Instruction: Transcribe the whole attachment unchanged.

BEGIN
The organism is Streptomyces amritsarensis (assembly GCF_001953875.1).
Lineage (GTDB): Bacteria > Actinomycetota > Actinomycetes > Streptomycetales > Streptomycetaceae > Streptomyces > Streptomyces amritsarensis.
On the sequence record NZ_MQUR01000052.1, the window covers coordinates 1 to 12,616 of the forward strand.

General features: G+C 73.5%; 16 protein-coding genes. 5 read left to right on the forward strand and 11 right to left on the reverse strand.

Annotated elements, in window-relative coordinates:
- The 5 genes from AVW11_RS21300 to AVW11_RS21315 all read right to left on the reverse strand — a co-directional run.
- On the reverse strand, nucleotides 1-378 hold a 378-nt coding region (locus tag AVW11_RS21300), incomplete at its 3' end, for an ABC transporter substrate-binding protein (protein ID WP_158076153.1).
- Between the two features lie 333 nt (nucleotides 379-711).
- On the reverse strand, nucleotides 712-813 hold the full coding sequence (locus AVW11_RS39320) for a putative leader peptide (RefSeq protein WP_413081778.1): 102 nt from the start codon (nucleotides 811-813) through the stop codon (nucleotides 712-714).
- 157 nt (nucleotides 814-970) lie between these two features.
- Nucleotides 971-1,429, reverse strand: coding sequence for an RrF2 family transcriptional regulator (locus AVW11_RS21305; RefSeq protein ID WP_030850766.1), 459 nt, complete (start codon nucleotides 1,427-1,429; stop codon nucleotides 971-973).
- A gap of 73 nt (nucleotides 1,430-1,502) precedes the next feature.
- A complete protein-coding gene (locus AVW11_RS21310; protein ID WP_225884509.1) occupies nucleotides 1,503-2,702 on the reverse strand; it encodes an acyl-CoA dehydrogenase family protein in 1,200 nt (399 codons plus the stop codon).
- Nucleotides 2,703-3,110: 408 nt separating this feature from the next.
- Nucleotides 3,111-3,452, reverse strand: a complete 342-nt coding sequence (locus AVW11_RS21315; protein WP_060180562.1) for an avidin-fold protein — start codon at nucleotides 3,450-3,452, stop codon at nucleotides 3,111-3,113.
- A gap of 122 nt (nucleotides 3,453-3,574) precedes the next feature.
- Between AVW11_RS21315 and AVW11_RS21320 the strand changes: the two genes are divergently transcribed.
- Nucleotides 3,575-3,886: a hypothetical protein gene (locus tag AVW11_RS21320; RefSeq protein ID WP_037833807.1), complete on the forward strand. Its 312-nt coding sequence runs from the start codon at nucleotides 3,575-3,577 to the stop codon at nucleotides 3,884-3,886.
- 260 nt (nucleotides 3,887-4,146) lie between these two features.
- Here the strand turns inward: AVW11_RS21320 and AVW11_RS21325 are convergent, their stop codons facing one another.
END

The organism is Streptomyces amritsarensis (assembly GCF_001953875.1).
Lineage (GTDB): Bacteria > Actinomycetota > Actinomycetes > Streptomycetales > Streptomycetaceae > Streptomyces > Streptomyces amritsarensis.
On the sequence record NZ_MQUR01000052.1, the window covers coordinates 1 to 12,616 of the forward strand.

General features: G+C 73.5%; 16 protein-coding genes. 5 read left to right on the forward strand and 11 right to left on the reverse strand.

Annotated elements, in window-relative coordinates:
- The 5 genes from AVW11_RS21300 to AVW11_RS21315 all read right to left on the reverse strand — a co-directional run.
- On the reverse strand, nucleotides 1-378 hold a 378-nt coding region (locus tag AVW11_RS21300), incomplete at its 3' end, for an ABC transporter substrate-binding protein (protein ID WP_158076153.1).
- Between the two features lie 333 nt (nucleotides 379-711).
- On the reverse strand, nucleotides 712-813 hold the full coding sequence (locus AVW11_RS39320) for a putative leader peptide (RefSeq protein WP_413081778.1): 102 nt from the start codon (nucleotides 811-813) through the stop codon (nucleotides 712-714).
- 157 nt (nucleotides 814-970) lie between these two features.
- Nucleotides 971-1,429, reverse strand: coding sequence for an RrF2 family transcriptional regulator (locus AVW11_RS21305; RefSeq protein ID WP_030850766.1), 459 nt, complete (start codon nucleotides 1,427-1,429; stop codon nucleotides 971-973).
- A gap of 73 nt (nucleotides 1,430-1,502) precedes the next feature.
- A complete protein-coding gene (locus AVW11_RS21310; protein ID WP_225884509.1) occupies nucleotides 1,503-2,702 on the reverse strand; it encodes an acyl-CoA dehydrogenase family protein in 1,200 nt (399 codons plus the stop codon).
- Nucleotides 2,703-3,110: 408 nt separating this feature from the next.
- Nucleotides 3,111-3,452, reverse strand: a complete 342-nt coding sequence (locus AVW11_RS21315; protein WP_060180562.1) for an avidin-fold protein — start codon at nucleotides 3,450-3,452, stop codon at nucleotides 3,111-3,113.
- A gap of 122 nt (nucleotides 3,453-3,574) precedes the next feature.
- Between AVW11_RS21315 and AVW11_RS21320 the strand changes: the two genes are divergently transcribed.
- Nucleotides 3,575-3,886: a hypothetical protein gene (locus tag AVW11_RS21320; RefSeq protein ID WP_037833807.1), complete on the forward strand. Its 312-nt coding sequence runs from the start codon at nucleotides 3,575-3,577 to the stop codon at nucleotides 3,884-3,886.
- 260 nt (nucleotides 3,887-4,146) lie between these two features.
- Here the strand turns inward: AVW11_RS21320 and AVW11_RS21325 are convergent, their stop codons facing one another.